Mourning is Not Depression

CC image, “Sorrow”, courtesy NCinDC, Flickr

Trigger warning: This post deals with the loss of a pregnancy. 


My partner recently had a miscarriage.

There. I said it. This is a taboo subject. This is a very stigmatized subject. This is not something you talk about openly. It makes people uncomfortable. But it’s true. She had a miscarriage. We should not have to suffer in silence. No one should, stigma be damned.

We have four children. This would have been our fifth. When I found out about the pregnancy there was a touch of panic. Five children is an awful lot to care for, to feed, and to house. We don’t have a large house and we are not wealthy by any measure. Often it feels like we’re just barely eeking by. These facts prevented my initial response from being one of overwhelming joy. It was more a  tepid, tense, terrified joy. It was complicated.

A complicated response to a pregnancy is nothing new to us. My partner was 19 and I was 20 when she got pregnant with our oldest child. We were not married, and had a rather tumultuous relationship up to that point. Despite having gotten engaged months prior to the pregnancy, ours was still an on again off again romance. The wedding had already been called off once. We were both very passionate people (we still are), but those passions were not always compatible with each other.

In hindsight me being both very young and having undiagnosed, untreated bipolar probably had an awful lot to do with the volatility of our relationship. Having a baby together helped bring stability. We became more united. We were in it together.

Of course, being both young and completely broke made the idea of becoming parents terrifying. I was in no way elated. In fact, I didn’t come around on having a baby as being a positive, joyful thing until our son was born. After I saw him I was overwhelmed with joy. Every time I closed my eyes I could see his face. Every night when I went to sleep I felt elation at being the parent of such a precious child. I cannot describe this joy, but it is the best feeling that I have ever had. Not even the unnaturally intense elation found in the early stages of mania can compare.

I am experiencing the exact opposite of that feeling now. Before the miscarriage I had come fully around on this pregancy and the child that would be born being an unmitigatedly positive development in our lives. Sure, the logistics would be difficult. But we’ve been down that road before. Four times before. We have always made it work. This child would be no different.

But as soon as my attitude about the pregnancy changed we lost the baby. Every second of every day I hope to wake up from this horrible dream and return to the wonder and anticipation of a new baby. Every time I close my eyes I see a child that will never be here, a child that isn’t coming. Instead of being overwhelmed with joy when I lay down at night I am overwhelmed with sorrow. I cry myself to sleep. It has been a few weeks now and I still cry myself to sleep every night.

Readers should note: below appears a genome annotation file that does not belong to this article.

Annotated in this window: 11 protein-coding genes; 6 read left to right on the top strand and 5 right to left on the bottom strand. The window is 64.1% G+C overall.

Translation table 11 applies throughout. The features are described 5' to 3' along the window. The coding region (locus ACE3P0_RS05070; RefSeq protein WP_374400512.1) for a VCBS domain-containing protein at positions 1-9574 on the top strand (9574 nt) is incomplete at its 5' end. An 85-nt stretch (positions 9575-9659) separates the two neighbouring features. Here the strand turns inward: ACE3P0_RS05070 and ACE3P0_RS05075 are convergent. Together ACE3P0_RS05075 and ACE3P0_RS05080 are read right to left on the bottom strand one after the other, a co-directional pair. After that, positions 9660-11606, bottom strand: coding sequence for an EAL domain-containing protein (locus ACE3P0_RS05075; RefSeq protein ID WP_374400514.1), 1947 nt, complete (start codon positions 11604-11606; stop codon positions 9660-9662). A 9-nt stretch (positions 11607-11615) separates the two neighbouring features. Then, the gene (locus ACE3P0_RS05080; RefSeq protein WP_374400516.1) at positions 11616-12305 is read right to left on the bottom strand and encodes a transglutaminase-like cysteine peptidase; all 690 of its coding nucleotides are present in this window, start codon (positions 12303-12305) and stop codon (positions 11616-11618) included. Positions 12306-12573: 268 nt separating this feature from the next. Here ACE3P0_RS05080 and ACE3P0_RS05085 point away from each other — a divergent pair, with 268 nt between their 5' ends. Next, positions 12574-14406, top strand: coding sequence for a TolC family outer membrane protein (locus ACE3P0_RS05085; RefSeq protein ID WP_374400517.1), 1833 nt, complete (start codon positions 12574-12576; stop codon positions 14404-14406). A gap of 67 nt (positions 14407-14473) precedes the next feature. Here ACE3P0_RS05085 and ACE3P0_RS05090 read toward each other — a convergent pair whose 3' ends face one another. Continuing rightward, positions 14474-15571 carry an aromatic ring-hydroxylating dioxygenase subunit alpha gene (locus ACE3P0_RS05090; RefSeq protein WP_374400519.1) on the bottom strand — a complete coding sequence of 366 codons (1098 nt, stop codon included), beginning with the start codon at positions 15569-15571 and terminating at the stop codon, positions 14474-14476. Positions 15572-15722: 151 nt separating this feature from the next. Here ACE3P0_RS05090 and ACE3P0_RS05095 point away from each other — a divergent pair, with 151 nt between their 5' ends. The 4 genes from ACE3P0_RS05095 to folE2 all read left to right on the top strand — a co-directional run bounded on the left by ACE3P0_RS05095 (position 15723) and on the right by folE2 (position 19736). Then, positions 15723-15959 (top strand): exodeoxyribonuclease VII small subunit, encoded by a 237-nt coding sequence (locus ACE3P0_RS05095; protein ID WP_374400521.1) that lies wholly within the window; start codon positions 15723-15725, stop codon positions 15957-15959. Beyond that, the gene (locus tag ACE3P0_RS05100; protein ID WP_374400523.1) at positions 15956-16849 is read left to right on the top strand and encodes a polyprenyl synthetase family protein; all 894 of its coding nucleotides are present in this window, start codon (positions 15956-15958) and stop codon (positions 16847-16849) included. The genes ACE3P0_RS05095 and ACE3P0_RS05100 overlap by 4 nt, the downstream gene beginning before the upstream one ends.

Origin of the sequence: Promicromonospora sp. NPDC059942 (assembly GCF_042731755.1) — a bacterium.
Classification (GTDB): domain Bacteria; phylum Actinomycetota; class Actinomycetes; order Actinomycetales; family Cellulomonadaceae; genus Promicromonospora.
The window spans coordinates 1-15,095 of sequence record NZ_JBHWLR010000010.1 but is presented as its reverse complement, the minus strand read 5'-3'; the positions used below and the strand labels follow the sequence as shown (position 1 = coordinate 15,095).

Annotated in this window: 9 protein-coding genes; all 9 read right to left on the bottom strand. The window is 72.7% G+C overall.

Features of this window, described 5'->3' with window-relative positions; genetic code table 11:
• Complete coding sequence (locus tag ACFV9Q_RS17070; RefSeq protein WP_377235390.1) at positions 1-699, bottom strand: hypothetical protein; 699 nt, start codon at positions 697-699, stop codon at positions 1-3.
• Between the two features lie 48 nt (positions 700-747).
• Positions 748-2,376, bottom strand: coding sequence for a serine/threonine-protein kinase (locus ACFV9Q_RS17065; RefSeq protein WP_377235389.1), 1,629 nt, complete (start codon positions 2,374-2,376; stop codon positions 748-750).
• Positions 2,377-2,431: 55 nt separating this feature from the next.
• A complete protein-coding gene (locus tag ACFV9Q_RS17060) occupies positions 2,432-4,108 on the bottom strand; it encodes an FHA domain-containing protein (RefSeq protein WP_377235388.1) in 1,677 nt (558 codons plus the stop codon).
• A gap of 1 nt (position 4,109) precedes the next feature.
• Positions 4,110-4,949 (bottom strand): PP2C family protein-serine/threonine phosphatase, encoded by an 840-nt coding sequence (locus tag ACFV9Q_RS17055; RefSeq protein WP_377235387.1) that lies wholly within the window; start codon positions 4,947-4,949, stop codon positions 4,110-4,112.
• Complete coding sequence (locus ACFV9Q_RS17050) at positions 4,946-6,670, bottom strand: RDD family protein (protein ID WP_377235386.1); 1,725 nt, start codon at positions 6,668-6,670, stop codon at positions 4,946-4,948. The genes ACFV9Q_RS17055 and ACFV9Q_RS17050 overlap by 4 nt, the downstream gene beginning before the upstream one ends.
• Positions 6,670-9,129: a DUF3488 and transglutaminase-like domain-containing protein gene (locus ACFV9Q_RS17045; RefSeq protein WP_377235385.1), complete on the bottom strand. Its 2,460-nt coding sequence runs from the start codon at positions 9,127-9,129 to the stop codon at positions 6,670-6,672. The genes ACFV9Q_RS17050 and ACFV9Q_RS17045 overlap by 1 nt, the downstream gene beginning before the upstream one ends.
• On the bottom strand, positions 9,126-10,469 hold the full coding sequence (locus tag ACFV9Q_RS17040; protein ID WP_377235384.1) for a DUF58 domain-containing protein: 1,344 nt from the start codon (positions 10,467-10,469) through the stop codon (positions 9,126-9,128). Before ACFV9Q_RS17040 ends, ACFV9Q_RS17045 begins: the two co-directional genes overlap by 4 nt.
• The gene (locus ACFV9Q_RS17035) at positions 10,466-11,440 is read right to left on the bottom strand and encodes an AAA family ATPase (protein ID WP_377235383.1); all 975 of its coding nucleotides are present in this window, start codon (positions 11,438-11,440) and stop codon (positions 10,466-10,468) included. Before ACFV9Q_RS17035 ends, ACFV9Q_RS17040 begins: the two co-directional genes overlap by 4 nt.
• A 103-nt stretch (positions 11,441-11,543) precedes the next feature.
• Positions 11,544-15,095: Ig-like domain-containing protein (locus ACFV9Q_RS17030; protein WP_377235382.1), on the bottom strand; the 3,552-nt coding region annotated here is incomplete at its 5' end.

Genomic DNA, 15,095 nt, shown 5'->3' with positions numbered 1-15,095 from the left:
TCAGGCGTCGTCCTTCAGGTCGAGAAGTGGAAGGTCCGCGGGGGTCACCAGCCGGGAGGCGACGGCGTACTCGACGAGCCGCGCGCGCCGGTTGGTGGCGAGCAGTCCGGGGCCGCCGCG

This sorrow is impossible to process. It is overwhelming. It is all encompassing. I can keep myself busy working during the day and distract myself from it; but if I slow down, if I stop going, it comes back and overwhelms me again.

No matter however horrible this feels, though, however negatively it impacts my mood (being bipolar keeping track of mood is essential), however much the sorrow overwhelms me, however much it consumes me, this is not depression.

I think often people have the wrong idea about depression. Depression is not sorrow that accompanies negative events. Depression is not the all consuming sadness that comes when losing a loved one. Depression is not mourning.

Depression is marked by sadness, of course. Depression feels like an all consuming sorrow. Depression robs you of joy and leaves you empty, just like grief and mourning does. But the difference is that when you mourn you experience this horrific sorrow for a reason. Depression isn’t a sadness, a sorrow, that has a reason. Depression is this same level of despair, but for no reason.

Depression is a crippling sadness that overwhelms you not because of something sad that has happened. Depression overwhelms you because it is Tuesday. Or because you have the audacity to exist. Depression swallows you in sadness for no damned reason at all. It just is.

I am bipolar. I experience depression regularly. And it is both crippling and incredibly difficult to treat. I am currently experiencing a very depressed mood. But I am not depressed. I am sad. I am devastated. I am overcome with grief.

I am mourning, not depressed.

And it just sucks.


One thought on “Mourning is Not Depression

Comments are closed.